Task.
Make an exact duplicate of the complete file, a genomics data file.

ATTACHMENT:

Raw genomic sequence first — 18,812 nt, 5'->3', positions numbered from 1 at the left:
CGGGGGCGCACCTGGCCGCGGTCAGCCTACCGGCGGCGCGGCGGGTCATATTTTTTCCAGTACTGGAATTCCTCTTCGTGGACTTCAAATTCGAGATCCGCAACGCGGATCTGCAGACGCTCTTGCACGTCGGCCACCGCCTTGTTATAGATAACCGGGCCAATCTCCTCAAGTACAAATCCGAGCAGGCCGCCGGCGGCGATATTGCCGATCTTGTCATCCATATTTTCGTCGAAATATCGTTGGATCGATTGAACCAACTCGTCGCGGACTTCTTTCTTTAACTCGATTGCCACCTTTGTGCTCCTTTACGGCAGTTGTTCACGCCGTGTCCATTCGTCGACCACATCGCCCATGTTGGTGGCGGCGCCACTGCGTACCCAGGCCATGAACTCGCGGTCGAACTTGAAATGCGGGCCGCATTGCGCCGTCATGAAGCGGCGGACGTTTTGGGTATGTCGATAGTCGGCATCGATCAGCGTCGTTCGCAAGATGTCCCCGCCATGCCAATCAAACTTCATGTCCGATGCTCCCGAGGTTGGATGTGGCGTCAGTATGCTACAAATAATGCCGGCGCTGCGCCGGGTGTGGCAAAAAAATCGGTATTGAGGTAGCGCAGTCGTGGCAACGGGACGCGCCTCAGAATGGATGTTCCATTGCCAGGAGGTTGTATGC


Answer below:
Raw genomic sequence first — 18,812 nt, 5'->3', positions numbered from 1 at the left:
CGGGGGCGCACCTGGCCGCGGTCAGCCTACCGGCGGCGCGGCGGGTCATATTTTTTCCAGTACTGGAATTCCTCTTCGTGGACTTCAAATTCGAGATCCGCAACGCGGATCTGCAGACGCTCTTGCACGTCGGCCACCGCCTTGTTATAGATAACCGGGCCAATCTCCTCAAGTACAAATCCGAGCAGGCCGCCGGCGGCGATATTGCCGATCTTGTCATCCATATTTTCGTCGAAATATCGTTGGATCGATTGAACCAACTCGTCGCGGACTTCTTTCTTTAACTCGATTGCCACCTTTGTGCTCCTTTACGGCAGTTGTTCACGCCGTGTCCATTCGTCGACCACATCGCCCATGTTGGTGGCGGCGCCACTGCGTACCCAGGCCATGAACTCGCGGTCGAACTTGAAATGCGGGCCGCATTGCGCCGTCATGAAGCGGCGGACGTTTTGGGTATGTCGATAGTCGGCATCGATCAGCGTCGTTCGCAAGATGTCCCCGCCATGCCAATCAAACTTCATGTCCGATGCTCCCGAGGTTGGATGTGGCGTCAGTATGCTACAAATAATGCCGGCGCTGCGCCGGGTGTGGCAAAAAAATCGGTATTGAGGTAGCGCAGTCGTGGCAACGGGACGCGCCTCAGAATGGATGTTCCATTGCCAGGAGGTTGTATGC